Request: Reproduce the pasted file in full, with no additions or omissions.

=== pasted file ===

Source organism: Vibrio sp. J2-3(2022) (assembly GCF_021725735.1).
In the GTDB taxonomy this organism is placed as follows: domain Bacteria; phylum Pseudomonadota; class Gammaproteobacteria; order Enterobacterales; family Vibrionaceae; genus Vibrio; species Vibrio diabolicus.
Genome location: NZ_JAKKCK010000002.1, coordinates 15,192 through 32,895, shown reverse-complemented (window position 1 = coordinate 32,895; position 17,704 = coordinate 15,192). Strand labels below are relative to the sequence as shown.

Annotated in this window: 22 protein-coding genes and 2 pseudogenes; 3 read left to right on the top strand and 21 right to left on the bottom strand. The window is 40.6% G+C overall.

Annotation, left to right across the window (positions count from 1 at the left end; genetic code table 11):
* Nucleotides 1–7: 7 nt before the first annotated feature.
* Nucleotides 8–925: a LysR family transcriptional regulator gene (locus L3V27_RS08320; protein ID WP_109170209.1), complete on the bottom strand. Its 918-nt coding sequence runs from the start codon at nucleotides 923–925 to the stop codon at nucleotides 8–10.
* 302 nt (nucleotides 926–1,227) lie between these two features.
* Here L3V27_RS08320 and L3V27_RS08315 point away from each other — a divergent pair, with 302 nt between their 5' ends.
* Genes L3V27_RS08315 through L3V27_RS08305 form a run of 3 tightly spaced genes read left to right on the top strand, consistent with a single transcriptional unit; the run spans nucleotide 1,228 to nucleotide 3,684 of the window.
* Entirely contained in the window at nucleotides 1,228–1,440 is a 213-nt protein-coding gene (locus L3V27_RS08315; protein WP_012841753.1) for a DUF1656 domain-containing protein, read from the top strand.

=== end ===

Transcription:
Source organism: Vibrio sp. J2-3(2022) (assembly GCF_021725735.1).
In the GTDB taxonomy this organism is placed as follows: domain Bacteria; phylum Pseudomonadota; class Gammaproteobacteria; order Enterobacterales; family Vibrionaceae; genus Vibrio; species Vibrio diabolicus.
Genome location: NZ_JAKKCK010000002.1, coordinates 15,192 through 32,895, shown reverse-complemented (window position 1 = coordinate 32,895; position 17,704 = coordinate 15,192). Strand labels below are relative to the sequence as shown.

Annotated in this window: 22 protein-coding genes and 2 pseudogenes; 3 read left to right on the top strand and 21 right to left on the bottom strand. The window is 40.6% G+C overall.

Annotation, left to right across the window (positions count from 1 at the left end; genetic code table 11):
* Nucleotides 1–7: 7 nt before the first annotated feature.
* Nucleotides 8–925: a LysR family transcriptional regulator gene (locus L3V27_RS08320; protein ID WP_109170209.1), complete on the bottom strand. Its 918-nt coding sequence runs from the start codon at nucleotides 923–925 to the stop codon at nucleotides 8–10.
* 302 nt (nucleotides 926–1,227) lie between these two features.
* Here L3V27_RS08320 and L3V27_RS08315 point away from each other — a divergent pair, with 302 nt between their 5' ends.
* Genes L3V27_RS08315 through L3V27_RS08305 form a run of 3 tightly spaced genes read left to right on the top strand, consistent with a single transcriptional unit; the run spans nucleotide 1,228 to nucleotide 3,684 of the window.
* Entirely contained in the window at nucleotides 1,228–1,440 is a 213-nt protein-coding gene (locus L3V27_RS08315; protein WP_012841753.1) for a DUF1656 domain-containing protein, read from the top strand.